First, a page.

Other noteworthy commitments include implementation and promotion of an open data policy, which improved accessibility of government-held information, providing open data format and API access to 646 datasets, although not regularly updated currently. Trainings and discussions organized by the commitment framework helped raise awareness and improve understanding and application of open data concepts. A commitment increasing public procurement transparency made it possible to track the post-tender stage developments and produce procurement reports on selected criteria from the public procurement website. However, access to contract text and post-tender documentation has not been provided yet. The commitment involving civil society’s risk assessment of terrorist activities among nonprofits saw progress; civil society-government collaboration developed a risk assessment methodology and implemented a pilot assessment by a joint working group.

In 2019, Kyrgyzstan started the Open Parliament initiative; as a result, eight new commitments were added to the action plan aimed at improving access to information and citizen engagement with parliament.[4] However, the level of implementation and any results from these additional commitments have yet to be seen. Though a working group was formed to prepare and monitor open parliament initiatives, there was limited engagement and motivation by the parliamentarians to implement the plan, and any achievements reported have been mostly due to efforts by international organizations and CSOs, with involvement of a few parliamentarians. Among these eight commitments, two have not been started, four have made limited progress, and two showed substantial progress. The commitments with substantial progress included civil society participation in parliamentary monitoring and evaluation of implementing laws, activities of state bodies accountable to parliament, and stronger interaction between the Jogorku Kenesh (the parliament) and the local communities.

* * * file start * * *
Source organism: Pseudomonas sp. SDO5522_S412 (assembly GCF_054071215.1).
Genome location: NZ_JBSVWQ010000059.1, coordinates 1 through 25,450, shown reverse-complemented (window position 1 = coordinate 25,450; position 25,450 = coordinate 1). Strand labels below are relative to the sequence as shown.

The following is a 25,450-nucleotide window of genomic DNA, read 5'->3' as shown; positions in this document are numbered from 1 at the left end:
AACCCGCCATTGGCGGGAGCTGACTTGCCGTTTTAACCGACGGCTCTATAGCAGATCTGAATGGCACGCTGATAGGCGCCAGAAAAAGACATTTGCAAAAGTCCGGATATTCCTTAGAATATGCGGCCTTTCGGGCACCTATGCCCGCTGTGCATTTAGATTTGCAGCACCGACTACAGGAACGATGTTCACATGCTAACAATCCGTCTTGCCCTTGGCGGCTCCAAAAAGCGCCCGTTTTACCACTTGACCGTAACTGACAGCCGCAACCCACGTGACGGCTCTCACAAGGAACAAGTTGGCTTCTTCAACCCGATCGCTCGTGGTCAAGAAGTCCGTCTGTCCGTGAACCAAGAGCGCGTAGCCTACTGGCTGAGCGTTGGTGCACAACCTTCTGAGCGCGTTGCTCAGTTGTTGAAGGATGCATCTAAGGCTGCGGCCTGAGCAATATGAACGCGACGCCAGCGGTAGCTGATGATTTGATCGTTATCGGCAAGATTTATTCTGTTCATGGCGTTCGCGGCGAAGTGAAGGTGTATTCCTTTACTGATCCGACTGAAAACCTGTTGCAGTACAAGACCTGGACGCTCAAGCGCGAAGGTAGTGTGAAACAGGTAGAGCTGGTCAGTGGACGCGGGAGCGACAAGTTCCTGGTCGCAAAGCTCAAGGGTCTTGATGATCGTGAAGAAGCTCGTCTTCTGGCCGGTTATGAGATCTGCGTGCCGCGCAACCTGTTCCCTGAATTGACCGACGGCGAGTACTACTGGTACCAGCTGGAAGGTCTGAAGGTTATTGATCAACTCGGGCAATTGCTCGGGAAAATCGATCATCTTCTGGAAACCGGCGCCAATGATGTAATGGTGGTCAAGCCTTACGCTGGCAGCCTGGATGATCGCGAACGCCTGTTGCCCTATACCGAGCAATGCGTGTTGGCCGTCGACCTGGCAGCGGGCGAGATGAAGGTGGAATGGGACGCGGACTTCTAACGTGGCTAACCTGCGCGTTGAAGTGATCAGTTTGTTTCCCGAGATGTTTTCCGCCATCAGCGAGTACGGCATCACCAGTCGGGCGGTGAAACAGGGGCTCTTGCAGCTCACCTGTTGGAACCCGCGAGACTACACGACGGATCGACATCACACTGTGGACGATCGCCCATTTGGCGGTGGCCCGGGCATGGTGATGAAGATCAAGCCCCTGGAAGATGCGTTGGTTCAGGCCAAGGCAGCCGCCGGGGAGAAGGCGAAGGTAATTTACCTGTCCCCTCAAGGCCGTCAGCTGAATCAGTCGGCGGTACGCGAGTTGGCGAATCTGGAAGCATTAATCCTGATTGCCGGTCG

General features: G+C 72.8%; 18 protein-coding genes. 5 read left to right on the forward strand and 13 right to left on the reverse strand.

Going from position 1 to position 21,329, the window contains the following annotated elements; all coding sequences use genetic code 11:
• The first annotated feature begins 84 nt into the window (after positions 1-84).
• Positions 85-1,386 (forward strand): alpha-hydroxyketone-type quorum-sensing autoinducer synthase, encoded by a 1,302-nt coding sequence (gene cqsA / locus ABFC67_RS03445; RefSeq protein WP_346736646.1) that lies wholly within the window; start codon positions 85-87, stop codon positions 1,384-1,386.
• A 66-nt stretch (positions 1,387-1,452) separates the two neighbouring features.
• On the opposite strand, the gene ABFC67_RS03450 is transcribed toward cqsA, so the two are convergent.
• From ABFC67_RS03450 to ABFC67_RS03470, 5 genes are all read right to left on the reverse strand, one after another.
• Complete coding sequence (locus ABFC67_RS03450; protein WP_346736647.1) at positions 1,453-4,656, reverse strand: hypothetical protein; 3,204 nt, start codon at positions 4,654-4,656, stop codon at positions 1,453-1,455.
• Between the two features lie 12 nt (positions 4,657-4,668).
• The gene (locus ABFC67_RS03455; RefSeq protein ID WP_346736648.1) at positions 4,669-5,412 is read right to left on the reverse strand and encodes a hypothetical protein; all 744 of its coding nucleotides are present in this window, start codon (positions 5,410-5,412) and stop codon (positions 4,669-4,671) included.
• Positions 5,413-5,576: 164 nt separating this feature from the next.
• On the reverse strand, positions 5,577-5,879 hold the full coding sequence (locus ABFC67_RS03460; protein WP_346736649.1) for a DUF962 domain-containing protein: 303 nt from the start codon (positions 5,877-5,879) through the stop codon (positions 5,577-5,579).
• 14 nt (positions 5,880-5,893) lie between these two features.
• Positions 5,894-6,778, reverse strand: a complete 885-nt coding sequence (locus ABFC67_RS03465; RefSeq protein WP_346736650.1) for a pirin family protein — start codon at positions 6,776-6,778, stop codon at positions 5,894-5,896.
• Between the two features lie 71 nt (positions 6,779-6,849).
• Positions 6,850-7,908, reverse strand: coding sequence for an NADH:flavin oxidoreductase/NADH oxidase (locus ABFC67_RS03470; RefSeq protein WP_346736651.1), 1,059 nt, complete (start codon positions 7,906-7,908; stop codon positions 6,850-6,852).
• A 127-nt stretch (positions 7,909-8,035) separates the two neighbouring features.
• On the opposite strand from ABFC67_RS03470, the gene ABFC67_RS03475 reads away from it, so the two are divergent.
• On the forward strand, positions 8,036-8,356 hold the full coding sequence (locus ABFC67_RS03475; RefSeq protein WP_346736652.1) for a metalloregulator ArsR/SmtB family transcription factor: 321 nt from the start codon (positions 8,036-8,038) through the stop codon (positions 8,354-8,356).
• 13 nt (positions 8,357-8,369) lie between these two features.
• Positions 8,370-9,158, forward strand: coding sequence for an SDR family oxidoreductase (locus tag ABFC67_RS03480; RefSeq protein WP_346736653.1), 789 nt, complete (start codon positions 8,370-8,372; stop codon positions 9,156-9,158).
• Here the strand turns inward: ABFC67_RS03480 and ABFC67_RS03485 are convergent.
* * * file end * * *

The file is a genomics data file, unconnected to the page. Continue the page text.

Unlike other countries, the OGP process in Kyrgyzstan is managed by a Secretariat which is an independent body outside of the government, funded by the Organization for Security and Cooperation in Europe (OSCE)—Bishkek Office. This support helped provide a group of full-time experts engaged in the action plan’s public relations, monitoring, and coordination. However, weak ownership by the government poses risks to the process’ sustainability and enforcement of government participation.

It should be noted that Kyrgyzstan underwent several political challenges after the action plan implementation period, including post-election protests followed by the annulation of parliamentary elections in October 2020, snap presidential elections, and a constitutional referendum changing the political system from the parliamentary system introduced in 2010 back to a presidential system. These developments were accompanied by several changes of the government cabinet, which further affected the action plan implementation and government ownership of OGP processes.